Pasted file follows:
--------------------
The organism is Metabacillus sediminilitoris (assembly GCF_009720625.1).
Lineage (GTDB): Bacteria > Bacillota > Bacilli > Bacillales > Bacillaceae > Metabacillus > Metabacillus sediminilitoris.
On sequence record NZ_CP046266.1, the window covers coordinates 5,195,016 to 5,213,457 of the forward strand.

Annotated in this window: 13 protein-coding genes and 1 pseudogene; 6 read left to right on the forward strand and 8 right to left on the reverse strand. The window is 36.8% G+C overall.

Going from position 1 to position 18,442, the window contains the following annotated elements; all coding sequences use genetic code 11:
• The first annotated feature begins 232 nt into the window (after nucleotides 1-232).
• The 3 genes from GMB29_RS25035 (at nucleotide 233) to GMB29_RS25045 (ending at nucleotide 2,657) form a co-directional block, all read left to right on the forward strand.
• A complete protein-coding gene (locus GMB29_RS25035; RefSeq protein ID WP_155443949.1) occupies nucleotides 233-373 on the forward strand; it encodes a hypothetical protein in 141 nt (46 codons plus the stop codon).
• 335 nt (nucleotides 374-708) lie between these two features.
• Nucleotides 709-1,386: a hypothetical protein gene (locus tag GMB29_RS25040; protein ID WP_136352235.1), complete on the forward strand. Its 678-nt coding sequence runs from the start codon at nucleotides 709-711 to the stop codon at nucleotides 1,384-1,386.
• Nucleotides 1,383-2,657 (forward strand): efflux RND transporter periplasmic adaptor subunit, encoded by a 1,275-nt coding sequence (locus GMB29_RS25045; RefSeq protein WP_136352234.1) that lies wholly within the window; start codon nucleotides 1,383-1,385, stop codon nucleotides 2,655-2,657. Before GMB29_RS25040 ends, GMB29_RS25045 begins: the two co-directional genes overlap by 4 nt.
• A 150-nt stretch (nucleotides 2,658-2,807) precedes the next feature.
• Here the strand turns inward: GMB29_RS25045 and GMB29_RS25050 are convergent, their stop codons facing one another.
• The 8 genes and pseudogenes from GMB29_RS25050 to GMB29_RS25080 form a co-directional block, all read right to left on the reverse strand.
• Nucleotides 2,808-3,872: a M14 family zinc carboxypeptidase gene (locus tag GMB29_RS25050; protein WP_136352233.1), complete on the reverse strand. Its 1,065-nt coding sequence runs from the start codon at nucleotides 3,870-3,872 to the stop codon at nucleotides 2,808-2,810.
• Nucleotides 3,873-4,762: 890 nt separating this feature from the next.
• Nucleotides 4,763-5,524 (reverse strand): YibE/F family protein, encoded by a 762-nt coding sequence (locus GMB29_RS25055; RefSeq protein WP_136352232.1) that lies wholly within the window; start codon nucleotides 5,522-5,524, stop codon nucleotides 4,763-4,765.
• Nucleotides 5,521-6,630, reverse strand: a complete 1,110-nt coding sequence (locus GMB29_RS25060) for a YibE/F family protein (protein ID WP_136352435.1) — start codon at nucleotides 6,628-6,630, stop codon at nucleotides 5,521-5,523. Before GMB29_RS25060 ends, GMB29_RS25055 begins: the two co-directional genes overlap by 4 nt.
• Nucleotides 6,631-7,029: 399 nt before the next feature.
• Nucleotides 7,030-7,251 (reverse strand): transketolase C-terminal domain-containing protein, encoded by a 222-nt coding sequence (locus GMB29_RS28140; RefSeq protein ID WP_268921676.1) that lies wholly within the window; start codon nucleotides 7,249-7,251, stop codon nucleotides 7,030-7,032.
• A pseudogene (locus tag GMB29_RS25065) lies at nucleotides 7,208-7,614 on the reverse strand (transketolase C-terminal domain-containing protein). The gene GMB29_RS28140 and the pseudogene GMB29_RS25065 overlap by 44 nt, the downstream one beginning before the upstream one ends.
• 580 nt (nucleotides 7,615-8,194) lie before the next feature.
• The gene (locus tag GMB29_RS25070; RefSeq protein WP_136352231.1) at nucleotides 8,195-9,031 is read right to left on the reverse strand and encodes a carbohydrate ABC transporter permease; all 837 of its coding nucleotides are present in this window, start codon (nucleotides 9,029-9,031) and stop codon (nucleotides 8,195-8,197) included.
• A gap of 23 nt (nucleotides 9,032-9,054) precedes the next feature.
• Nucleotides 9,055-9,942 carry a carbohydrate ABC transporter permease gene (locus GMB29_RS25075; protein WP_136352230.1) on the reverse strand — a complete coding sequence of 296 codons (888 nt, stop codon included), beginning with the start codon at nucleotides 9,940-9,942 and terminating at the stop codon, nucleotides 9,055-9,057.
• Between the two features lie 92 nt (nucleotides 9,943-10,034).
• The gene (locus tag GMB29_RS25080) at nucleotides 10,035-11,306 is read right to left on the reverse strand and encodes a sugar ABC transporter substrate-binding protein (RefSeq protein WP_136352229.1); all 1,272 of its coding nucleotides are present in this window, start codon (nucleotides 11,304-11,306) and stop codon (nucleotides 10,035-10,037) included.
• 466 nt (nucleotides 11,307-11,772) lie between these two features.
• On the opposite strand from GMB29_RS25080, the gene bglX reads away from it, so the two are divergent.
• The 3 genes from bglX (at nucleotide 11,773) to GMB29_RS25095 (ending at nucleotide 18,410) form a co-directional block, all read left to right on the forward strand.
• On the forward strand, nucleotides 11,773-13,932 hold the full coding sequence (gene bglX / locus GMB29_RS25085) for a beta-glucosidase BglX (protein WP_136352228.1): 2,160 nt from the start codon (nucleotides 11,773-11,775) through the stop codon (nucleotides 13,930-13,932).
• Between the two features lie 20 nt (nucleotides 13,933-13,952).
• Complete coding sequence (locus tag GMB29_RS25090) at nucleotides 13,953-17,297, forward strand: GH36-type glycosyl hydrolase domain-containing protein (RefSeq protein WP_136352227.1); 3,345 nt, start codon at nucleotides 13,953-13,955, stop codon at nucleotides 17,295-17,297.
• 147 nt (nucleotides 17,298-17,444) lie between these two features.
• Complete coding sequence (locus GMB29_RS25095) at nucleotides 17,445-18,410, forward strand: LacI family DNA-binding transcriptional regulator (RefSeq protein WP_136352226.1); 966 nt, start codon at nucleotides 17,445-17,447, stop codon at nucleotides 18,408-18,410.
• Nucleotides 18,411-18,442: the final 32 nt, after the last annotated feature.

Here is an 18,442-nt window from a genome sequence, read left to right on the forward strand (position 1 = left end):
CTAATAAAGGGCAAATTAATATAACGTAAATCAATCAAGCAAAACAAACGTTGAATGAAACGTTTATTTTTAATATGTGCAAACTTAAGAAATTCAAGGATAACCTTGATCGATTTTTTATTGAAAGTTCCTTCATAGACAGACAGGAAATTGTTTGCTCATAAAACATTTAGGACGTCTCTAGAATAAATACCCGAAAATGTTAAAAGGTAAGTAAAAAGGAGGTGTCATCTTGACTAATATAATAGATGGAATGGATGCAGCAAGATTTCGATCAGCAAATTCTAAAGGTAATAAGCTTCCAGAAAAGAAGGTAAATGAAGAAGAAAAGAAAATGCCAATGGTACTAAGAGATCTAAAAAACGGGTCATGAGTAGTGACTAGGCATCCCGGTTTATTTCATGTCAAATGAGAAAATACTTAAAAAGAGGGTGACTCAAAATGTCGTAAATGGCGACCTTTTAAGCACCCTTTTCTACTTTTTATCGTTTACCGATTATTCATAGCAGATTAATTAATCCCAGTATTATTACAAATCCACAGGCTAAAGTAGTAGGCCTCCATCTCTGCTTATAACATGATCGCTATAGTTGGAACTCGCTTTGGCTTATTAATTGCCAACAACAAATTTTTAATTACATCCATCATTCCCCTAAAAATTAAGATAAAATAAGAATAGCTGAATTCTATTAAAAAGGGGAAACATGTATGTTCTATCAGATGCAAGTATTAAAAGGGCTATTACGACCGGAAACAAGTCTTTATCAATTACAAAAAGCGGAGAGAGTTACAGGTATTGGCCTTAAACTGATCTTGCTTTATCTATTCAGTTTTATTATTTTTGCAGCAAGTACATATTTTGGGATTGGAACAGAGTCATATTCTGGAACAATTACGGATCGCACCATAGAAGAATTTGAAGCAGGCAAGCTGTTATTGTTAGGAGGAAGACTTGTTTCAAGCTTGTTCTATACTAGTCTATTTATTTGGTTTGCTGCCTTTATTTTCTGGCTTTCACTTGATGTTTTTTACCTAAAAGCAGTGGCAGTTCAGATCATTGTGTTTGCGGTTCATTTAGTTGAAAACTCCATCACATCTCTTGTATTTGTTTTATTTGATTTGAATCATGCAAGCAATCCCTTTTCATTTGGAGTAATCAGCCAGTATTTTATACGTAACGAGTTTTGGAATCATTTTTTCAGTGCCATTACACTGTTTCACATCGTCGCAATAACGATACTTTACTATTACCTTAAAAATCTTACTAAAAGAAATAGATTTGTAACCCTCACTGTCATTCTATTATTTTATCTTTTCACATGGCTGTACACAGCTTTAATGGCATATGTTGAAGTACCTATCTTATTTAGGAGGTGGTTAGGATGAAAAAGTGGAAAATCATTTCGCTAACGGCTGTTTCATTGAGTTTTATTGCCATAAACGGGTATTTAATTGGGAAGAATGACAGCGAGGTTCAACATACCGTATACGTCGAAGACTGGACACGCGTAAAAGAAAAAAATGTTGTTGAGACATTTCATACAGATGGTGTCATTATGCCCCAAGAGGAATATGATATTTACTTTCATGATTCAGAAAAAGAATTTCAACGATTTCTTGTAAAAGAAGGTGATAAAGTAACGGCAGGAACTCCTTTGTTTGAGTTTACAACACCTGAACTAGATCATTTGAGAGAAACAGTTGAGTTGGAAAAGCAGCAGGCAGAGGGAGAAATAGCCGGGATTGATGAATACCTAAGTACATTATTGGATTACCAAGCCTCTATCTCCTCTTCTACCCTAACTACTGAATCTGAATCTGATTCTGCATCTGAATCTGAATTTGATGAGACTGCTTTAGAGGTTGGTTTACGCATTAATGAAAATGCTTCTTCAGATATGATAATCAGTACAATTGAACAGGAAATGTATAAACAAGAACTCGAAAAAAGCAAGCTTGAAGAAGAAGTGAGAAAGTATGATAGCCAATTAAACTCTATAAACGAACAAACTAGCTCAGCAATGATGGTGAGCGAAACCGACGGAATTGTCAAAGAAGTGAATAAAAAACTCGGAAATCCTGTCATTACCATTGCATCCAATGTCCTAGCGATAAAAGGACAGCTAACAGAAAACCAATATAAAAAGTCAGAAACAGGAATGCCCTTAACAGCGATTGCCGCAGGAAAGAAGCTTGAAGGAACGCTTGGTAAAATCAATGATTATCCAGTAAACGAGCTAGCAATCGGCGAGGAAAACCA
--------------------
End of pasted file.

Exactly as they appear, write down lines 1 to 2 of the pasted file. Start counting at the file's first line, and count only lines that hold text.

The organism is Metabacillus sediminilitoris (assembly GCF_009720625.1).
Lineage (GTDB): Bacteria > Bacillota > Bacilli > Bacillales > Bacillaceae > Metabacillus > Metabacillus sediminilitoris.